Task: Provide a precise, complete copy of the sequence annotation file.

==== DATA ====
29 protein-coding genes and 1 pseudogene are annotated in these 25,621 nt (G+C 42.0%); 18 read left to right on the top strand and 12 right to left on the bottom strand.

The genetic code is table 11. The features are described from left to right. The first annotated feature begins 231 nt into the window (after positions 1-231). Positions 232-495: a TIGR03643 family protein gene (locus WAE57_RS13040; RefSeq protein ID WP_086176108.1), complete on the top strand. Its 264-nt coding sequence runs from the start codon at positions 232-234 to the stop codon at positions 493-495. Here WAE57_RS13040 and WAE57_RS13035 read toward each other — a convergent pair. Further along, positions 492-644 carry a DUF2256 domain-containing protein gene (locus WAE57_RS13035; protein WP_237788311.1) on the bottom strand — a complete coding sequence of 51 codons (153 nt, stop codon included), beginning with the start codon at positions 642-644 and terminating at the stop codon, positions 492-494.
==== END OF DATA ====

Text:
29 protein-coding genes and 1 pseudogene are annotated in these 25,621 nt (G+C 42.0%); 18 read left to right on the top strand and 12 right to left on the bottom strand.

The genetic code is table 11. The features are described from left to right. The first annotated feature begins 231 nt into the window (after positions 1-231). Positions 232-495: a TIGR03643 family protein gene (locus WAE57_RS13040; RefSeq protein ID WP_086176108.1), complete on the top strand. Its 264-nt coding sequence runs from the start codon at positions 232-234 to the stop codon at positions 493-495. Here WAE57_RS13040 and WAE57_RS13035 read toward each other — a convergent pair. Further along, positions 492-644 carry a DUF2256 domain-containing protein gene (locus WAE57_RS13035; protein WP_237788311.1) on the bottom strand — a complete coding sequence of 51 codons (153 nt, stop codon included), beginning with the start codon at positions 642-644 and terminating at the stop codon, positions 492-494.